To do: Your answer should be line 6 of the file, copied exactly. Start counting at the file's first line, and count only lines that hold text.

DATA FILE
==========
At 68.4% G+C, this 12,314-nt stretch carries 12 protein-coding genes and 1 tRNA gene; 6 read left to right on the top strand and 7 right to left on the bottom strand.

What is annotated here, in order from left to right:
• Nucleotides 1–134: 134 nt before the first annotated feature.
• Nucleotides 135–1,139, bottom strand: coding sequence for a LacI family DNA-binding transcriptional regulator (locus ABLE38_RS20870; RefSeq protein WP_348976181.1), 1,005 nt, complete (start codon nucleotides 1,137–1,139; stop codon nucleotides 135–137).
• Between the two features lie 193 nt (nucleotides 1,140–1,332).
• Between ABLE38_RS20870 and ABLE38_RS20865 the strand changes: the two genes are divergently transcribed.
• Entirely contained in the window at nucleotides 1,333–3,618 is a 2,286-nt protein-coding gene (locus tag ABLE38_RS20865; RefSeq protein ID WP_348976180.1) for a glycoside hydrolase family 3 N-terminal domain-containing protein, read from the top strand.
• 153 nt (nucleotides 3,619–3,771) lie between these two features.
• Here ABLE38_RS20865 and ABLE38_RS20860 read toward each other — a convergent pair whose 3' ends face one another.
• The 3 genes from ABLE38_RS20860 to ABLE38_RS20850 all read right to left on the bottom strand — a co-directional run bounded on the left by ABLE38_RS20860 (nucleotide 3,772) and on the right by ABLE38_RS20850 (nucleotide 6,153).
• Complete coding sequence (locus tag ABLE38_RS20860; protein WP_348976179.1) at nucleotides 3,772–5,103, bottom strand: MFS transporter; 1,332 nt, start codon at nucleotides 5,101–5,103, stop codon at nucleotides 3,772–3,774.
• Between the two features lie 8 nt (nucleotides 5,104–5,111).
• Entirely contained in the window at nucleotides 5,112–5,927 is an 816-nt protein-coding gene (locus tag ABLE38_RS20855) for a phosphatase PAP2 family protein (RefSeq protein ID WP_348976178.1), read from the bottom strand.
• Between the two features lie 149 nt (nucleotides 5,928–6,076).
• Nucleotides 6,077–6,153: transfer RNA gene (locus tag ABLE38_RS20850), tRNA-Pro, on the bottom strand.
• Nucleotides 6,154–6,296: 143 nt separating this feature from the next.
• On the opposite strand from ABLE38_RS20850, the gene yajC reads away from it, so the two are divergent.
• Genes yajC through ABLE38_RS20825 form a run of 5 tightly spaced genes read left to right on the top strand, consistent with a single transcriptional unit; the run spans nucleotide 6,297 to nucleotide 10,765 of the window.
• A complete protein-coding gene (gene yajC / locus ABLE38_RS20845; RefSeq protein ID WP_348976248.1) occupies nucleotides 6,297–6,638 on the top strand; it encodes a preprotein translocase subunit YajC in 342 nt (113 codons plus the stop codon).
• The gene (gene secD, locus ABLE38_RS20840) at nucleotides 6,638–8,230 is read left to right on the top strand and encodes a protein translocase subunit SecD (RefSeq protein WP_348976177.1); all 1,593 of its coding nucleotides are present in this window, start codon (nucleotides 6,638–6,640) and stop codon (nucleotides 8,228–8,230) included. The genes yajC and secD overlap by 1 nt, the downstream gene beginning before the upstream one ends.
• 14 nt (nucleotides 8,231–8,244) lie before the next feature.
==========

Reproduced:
• Between ABLE38_RS20870 and ABLE38_RS20865 the strand changes: the two genes are divergently transcribed.